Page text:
MHC Tech Law: Untangling the web of liability in the internet of things

19 May 2016

The advent of the age of internet of things and connected devices raises many questions – especially about who is responsible if something goes wrong. Mason Hayes & Curran takes a look at some of these issues.

Over the last few years, the internet of things (IoT) has taken the technology sector by storm. Although there is no hard and fast definition, digital devices with internet access that connect to other devices form the building blocks of the IoT.

Gartner forecasts that 6.4bn connected ‘things’ will be in use this year and this number is set to grow substantially over the next few years. Despite its scale, a lot of IoT technology is still in its infancy. Given the possibility of device and network vulnerabilities, many businesses and consumers are trying to understand liability and risk allocation in IoT.

The promise of the internet of things

The IoT promises smart cars, smart kitchens and smart home devices, among other things. Users can usually control the various connected devices on the network using an app on their phones or tablets. However, like any technology, the connectivity of the IoT network and the devices themselves have the potential to malfunction or be hacked. This risk is even more prevalent when some manufacturers appear to be taking the approach of ‘release first and fix problems later’. The question is: who is liable when something goes wrong?

Web of liability

It is important to untangle the IoT web of liability now as, by 2017, there will be more IoT devices in circulation than humans on the Earth. Users of the IoT, and manufacturers, cannot afford to enter into the IoT world unprepared.

Two of the main areas where liability can arise in the IoT are:

  • Device malfunction
  • Cyberattacks and theft of personal data stored on the device or network

As the IoT can connect devices from different manufacturers, it is possible for a user to own a smart fridge from manufacturer A, a smart coffee machine from manufacturer B, and a smart vacuum cleaner from manufacturer C, which are all controlled by a smartphone from manufacturer A that runs IoT software created by a third-party software developer. The IoT’s reliance on a complex chain of connected devices makes it much harder to establish who is liable, under traditional laws and regulations, when something goes wrong.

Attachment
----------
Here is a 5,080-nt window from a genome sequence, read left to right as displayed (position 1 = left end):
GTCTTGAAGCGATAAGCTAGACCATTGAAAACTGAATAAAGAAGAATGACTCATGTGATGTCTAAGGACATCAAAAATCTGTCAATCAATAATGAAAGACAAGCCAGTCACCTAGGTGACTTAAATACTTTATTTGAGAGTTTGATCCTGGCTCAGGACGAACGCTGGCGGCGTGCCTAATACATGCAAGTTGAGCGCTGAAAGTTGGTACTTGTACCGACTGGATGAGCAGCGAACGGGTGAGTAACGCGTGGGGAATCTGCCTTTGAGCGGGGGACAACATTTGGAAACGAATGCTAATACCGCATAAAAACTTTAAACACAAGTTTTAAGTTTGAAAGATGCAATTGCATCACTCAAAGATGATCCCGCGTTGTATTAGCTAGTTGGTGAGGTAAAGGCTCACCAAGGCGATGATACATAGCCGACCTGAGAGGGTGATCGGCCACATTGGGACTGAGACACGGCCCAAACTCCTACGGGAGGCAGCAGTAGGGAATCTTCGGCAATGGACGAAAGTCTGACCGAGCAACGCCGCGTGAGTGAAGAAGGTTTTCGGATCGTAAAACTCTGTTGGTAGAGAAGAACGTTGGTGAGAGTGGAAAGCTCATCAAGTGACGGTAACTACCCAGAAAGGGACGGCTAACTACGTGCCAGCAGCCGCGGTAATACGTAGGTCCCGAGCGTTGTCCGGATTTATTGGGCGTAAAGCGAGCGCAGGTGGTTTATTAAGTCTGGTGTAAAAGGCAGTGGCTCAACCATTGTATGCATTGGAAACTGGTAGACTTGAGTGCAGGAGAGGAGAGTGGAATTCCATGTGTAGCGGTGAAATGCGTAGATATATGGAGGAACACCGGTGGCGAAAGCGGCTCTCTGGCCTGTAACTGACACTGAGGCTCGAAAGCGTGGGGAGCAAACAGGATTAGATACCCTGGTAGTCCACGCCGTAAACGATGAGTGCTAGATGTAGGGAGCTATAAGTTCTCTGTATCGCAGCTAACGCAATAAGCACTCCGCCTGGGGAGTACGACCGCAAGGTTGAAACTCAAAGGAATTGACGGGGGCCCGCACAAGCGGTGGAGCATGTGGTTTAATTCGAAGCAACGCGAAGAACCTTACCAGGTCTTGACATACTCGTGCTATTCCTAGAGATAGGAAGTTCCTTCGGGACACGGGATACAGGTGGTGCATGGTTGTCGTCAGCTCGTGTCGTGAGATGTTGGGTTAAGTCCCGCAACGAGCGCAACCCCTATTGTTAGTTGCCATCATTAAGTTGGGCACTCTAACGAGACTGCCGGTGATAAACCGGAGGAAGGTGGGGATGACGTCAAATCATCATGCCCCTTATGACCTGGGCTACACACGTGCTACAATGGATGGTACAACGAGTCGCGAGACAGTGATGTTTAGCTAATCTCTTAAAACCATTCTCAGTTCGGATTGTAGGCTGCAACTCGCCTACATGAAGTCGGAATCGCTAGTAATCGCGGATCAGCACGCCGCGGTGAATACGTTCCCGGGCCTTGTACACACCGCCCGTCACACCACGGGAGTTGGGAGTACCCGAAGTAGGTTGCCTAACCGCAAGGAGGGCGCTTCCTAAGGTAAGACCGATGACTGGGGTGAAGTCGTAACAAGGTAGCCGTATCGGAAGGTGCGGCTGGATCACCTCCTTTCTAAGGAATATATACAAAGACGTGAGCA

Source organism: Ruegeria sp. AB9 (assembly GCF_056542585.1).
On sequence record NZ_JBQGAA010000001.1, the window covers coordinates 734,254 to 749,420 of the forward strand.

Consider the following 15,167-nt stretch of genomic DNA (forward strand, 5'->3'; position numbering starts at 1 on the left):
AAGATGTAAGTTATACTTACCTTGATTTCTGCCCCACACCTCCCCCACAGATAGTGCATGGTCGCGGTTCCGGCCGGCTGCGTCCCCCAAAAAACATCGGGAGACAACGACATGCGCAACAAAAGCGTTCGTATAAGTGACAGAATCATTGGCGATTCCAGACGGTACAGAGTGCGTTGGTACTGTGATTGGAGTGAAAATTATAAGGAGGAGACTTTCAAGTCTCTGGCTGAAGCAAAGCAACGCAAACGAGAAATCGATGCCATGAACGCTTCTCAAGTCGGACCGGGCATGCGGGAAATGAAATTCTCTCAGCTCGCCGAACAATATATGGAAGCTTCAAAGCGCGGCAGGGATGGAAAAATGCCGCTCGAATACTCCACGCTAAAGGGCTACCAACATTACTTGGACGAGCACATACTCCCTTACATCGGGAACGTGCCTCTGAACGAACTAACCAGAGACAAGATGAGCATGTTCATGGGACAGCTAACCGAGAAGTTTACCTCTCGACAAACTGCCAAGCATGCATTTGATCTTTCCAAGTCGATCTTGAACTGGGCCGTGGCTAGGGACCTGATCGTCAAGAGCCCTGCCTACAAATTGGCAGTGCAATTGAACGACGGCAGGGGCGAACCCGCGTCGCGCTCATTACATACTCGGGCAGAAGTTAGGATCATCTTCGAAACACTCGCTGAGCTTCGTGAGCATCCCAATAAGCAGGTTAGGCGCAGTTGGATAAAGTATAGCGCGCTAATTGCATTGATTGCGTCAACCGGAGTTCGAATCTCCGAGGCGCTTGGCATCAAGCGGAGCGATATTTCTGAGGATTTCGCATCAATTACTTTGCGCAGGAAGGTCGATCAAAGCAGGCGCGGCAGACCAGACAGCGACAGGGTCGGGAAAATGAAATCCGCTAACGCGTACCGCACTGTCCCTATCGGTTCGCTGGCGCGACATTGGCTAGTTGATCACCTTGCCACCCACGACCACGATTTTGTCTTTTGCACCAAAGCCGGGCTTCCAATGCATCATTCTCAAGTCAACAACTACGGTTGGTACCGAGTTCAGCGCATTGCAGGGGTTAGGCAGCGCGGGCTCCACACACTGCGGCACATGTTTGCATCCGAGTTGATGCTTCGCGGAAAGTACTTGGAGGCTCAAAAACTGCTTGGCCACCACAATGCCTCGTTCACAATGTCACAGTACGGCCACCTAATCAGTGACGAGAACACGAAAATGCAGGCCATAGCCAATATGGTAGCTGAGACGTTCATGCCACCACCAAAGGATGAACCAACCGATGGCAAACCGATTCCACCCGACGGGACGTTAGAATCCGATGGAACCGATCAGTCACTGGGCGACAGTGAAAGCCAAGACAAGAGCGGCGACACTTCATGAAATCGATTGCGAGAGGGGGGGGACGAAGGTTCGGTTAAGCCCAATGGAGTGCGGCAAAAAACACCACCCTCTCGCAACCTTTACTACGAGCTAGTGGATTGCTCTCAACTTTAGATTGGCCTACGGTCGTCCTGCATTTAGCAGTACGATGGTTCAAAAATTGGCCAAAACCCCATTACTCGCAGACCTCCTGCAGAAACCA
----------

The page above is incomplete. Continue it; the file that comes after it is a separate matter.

But, even at its simplest level, if a smart toaster overheats and burns down a house, the homeowner has a range of potential candidates who he or she can claim are liable for the loss. These range from the retailer, to the toaster manufacturer, through to the developers of the phone app or toaster software.

Will one party be wholly accountable? Or will the parties involved in creating and processing the integrated data components of the toaster be liable to some extent?

The risks with interoperability are heightened as many device manufacturers do not have experience designing secure computer networks or implementing security protocols on devices.

Many devices are also likely to be mass produced and, therefore, too cheap or not complex enough to include appropriate security measures to protect personal data.

Product liability

The situation with product liability is simpler today. When a stand-alone consumer device is faulty or malfunctions within a specified period of time, the user is entitled to certain remedies that are implied into every sale.

Under product liability law in Ireland, this includes the entitlement to a repair, replacement or refund from the seller. Product liability will continue to play a role in the IoT. For example, if a smartwatch develops a mechanical fault shortly after purchase the user will be able to return it to the seller.